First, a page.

Rice Ware
1846 - 1927

Rice Ware was born on July 23, 1846. The son of John Ware (1821 - 1903) and Clarinda "Muse" Ware. At the age of 17 Rice volunteered for and served as a Union Soldier during the last year of the Civil War.

Rice Ware's grandfather, also named Rice Ware, Sr. (1797- 1883) from Albemarle County Virginia, was one of the first settlers in Pulaski county Kentucky.

I am focusing this web page on Greatgrandfather Rice, because it was his daughters strong sense of family values that started the "Ware Family Reunion" that continues to this day at the Big Bone State Park near Walton Kentucky every year on the first Saturday in June.

Rice Ware
1846 - 1927

Most of Rice Wares decendents no longer carry the last name "Ware", but they still carry the genetics and value system that were passed down from Emma, Mary, and Maggie and Laura (not pictured), as well as the daughters and grandaughters of John, Megarvy and Virgil. These are some of the last names of the decendents of Rice and Telithia Ware.

Godbey, Haggard, Apple, Cannon, McKee, Allen, Boyatt, Hill, Wesley, Wilson, Stepp, Craft, Hough, Jacobe, Howard, Lake, Gross, Jones, Downey, Allen, Dispennette, Stringfield, Taylor, Fryer, Wheeler, Lawhorn, Watson, Weeks, Wine, Buess, Bryant, Coomer, Hartke, Epperson, Harmon, Hammond, Corder, Coddington, Restle, Cole, Hughes, Pike, Kinman, Joyce, Bastin, Black, Bourne, Byrd, Back, Catron, Clouse, Corhn, Dunsmore, Duvall, Elliott, Ellis, Ellison, Fedrick, Frauenknecht, Fulcher, Gaunce, Haarman, Hargis, Hawk, Isaacs, King, Kingman, Kuhn, Mathis, Meyers, Moses, Moubray, Pope, Rector, Reese, Sayers, Schermerhorn, Shewmake, Smith, Stamper, Stone, Tormamichel, Vaught, Villar, Wheeldon, Williams, and Wynn

Many of the decendents have not been updated since 1968. Therfore the list of last names are very much larger than what I have listed.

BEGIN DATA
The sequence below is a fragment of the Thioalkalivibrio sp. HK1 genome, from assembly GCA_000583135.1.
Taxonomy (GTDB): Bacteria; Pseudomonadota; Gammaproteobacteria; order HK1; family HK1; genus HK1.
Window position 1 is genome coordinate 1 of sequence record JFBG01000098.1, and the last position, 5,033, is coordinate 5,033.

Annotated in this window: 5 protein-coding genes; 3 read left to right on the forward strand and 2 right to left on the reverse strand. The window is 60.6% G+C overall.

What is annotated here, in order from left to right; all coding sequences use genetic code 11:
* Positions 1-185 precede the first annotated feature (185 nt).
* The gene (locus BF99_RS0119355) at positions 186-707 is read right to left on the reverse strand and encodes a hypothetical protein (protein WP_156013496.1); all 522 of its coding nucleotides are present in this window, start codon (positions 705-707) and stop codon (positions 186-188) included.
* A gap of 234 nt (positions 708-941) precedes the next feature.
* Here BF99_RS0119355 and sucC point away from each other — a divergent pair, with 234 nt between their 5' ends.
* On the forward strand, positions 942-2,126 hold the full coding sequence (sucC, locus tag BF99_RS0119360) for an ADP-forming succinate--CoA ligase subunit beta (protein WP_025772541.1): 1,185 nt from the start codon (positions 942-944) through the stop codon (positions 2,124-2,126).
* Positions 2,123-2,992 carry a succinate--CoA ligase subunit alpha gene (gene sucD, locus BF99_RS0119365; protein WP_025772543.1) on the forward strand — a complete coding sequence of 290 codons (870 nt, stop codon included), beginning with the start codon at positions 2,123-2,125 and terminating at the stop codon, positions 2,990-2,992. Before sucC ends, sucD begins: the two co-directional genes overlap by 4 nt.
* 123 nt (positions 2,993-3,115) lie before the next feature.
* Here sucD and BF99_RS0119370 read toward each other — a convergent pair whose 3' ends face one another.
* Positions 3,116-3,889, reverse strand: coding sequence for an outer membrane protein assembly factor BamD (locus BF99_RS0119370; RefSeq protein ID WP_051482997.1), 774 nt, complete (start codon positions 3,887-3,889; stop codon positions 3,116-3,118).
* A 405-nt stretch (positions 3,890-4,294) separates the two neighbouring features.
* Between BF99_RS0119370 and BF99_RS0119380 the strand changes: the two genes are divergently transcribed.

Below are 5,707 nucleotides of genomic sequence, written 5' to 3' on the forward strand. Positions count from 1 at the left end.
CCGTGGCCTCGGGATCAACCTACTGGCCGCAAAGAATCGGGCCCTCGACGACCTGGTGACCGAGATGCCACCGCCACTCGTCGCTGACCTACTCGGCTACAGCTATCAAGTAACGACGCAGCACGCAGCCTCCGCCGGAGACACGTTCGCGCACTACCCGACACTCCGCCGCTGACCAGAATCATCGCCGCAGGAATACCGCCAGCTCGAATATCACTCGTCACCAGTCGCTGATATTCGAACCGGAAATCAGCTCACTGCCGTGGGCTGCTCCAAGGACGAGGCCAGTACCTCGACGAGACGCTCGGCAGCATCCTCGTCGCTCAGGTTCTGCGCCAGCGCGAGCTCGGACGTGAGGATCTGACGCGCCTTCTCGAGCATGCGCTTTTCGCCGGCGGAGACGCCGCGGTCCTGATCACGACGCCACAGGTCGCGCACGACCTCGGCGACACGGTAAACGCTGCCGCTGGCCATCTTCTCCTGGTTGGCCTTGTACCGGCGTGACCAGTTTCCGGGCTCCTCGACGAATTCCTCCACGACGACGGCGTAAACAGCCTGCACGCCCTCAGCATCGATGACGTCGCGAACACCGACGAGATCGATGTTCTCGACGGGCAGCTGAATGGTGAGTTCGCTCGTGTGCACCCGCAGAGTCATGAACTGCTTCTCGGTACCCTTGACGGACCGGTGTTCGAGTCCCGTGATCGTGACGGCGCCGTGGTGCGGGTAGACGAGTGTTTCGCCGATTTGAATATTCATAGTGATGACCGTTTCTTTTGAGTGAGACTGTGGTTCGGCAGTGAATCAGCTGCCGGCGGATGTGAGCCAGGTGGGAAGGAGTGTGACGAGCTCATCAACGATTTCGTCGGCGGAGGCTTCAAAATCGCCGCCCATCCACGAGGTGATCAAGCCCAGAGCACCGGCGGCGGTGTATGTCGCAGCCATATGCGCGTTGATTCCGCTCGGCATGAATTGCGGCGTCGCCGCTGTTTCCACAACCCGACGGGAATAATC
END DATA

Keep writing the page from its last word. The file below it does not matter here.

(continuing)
One of the purposes of this web page is to locate other family members and welcome them to our "Family Reunion".

.YourWebmaster and Host:
David Ware
Canton Georgia

Grandfather Virgil and Sisters
Mary Eliza "Ware" Apple; right,
Emma "Ware" McKee; left and Maggie "Ware" Cannon :center

Letter of Geneology From Chas. P. Ware 1928  

Rice Ware Reunion 1916

First row: L-R: Roscoe Ware , Rice Ware with baby Margaret Haggard, Ila McKee, Lizzie Ware, Ina Mckee, Gladys Apple, Estella Ware, and Dell Ware.

Second Rowe; Opal Mckee, Ocia Apple, Zora Ware, Hester Apple, Hobert McKee, Beatrice McKee, Pearl Ware.

Third Rowe: Marian McKee, Emma McKee, Tura Ware, Chester Haggard, Maggie Cannon, Elsie Haggard, George Haggard and baby Arvil, Sarah Haggard, Mary Apple.



Children of Rice and Telitha Ware

by Ila McKee (daughter of Emma Ware Mckee) above

1. Louetta

Louetta was young when she married Elsworth Haggard, a cousin of hers. After a few years of marriage she died of a lung sickness, leaving two small sons, George and Chester, for Ma Telithia to add to her already full load. But Ma Telithia's wings were wide enough to hover over these two as her very own. George and Chester then became full members of Rice and Telithia's family. George with his quiet ways and quick wit like Uncle Virgil and Grandpa Jack. Chester with his outgoing, lovable ways. Both boys loved Ma and Pa just as much as any of the original six did. When Chester was sixteen years old he went to Cincinnati and got a job. Writing back warm and affectionately to "Ma". Both George and Chester were true to Rice and Telithia to the end. It was Chester, who with Emma attended Pa the last week of his life. Mary had just finished her turn when Emma took over. That was in the Winter.